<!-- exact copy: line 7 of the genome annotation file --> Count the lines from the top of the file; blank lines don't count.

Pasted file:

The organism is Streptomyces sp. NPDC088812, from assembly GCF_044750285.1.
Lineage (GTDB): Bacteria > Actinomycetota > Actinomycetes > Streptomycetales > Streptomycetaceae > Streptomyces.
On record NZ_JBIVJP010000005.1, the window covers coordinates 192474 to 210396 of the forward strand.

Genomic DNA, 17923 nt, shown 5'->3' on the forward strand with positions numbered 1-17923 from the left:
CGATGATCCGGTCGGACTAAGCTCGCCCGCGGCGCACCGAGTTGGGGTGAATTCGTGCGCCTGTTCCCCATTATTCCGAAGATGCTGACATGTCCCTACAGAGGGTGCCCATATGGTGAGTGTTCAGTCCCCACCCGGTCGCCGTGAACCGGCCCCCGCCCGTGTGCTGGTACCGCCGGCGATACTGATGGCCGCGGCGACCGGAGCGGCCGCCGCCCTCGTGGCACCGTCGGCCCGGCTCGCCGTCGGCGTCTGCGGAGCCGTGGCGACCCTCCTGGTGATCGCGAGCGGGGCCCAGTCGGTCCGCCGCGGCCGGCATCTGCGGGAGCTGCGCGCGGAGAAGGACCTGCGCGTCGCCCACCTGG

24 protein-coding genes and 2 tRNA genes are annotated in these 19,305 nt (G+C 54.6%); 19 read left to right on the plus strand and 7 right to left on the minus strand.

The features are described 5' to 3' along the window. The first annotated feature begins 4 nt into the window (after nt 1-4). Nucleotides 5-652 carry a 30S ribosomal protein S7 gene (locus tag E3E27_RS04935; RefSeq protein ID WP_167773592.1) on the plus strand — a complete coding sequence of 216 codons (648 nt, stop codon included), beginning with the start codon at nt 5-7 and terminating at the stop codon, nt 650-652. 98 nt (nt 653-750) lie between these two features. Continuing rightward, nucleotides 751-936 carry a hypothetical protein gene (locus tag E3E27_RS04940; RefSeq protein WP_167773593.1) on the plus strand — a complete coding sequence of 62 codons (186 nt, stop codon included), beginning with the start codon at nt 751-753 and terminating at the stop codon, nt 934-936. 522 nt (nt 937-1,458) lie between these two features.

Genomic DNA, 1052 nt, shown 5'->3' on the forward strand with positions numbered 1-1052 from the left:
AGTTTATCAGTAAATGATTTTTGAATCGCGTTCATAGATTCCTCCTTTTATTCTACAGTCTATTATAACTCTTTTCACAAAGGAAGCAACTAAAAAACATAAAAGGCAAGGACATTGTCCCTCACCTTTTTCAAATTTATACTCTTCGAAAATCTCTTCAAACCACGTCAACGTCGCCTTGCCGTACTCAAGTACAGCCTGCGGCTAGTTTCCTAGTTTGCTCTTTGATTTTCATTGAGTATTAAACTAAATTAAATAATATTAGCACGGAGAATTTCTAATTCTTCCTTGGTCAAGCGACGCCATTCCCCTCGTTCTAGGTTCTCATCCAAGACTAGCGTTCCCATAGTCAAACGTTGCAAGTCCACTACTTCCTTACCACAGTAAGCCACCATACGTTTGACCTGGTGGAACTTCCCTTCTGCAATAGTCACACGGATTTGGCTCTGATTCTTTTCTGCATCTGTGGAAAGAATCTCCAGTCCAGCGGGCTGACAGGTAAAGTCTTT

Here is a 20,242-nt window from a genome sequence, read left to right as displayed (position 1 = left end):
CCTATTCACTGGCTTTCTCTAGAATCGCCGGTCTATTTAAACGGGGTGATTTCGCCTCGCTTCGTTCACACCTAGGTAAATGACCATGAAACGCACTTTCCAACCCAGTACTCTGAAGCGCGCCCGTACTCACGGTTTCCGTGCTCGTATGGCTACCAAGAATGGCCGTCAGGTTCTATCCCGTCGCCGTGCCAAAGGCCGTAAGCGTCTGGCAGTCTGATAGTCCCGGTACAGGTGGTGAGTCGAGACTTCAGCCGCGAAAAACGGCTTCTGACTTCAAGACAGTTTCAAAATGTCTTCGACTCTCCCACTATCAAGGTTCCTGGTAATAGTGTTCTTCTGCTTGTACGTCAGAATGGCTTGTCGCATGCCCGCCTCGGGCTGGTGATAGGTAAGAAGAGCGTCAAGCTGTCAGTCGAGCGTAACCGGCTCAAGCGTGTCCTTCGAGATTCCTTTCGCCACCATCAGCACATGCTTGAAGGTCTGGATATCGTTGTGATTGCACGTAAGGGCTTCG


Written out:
The features are described 5' to 3' along the window. The first annotated feature begins 4 nt into the window (after nt 1-4). Nucleotides 5-652 carry a 30S ribosomal protein S7 gene (locus tag E3E27_RS04935; RefSeq protein ID WP_167773592.1) on the plus strand — a complete coding sequence of 216 codons (648 nt, stop codon included), beginning with the start codon at nt 5-7 and terminating at the stop codon, nt 650-652. 98 nt (nt 653-750) lie between these two features. Continuing rightward, nucleotides 751-936 carry a hypothetical protein gene (locus tag E3E27_RS04940; RefSeq protein WP_167773593.1) on the plus strand — a complete coding sequence of 62 codons (186 nt, stop codon included), beginning with the start codon at nt 751-753 and terminating at the stop codon, nt 934-936. 522 nt (nt 937-1,458) lie between these two features.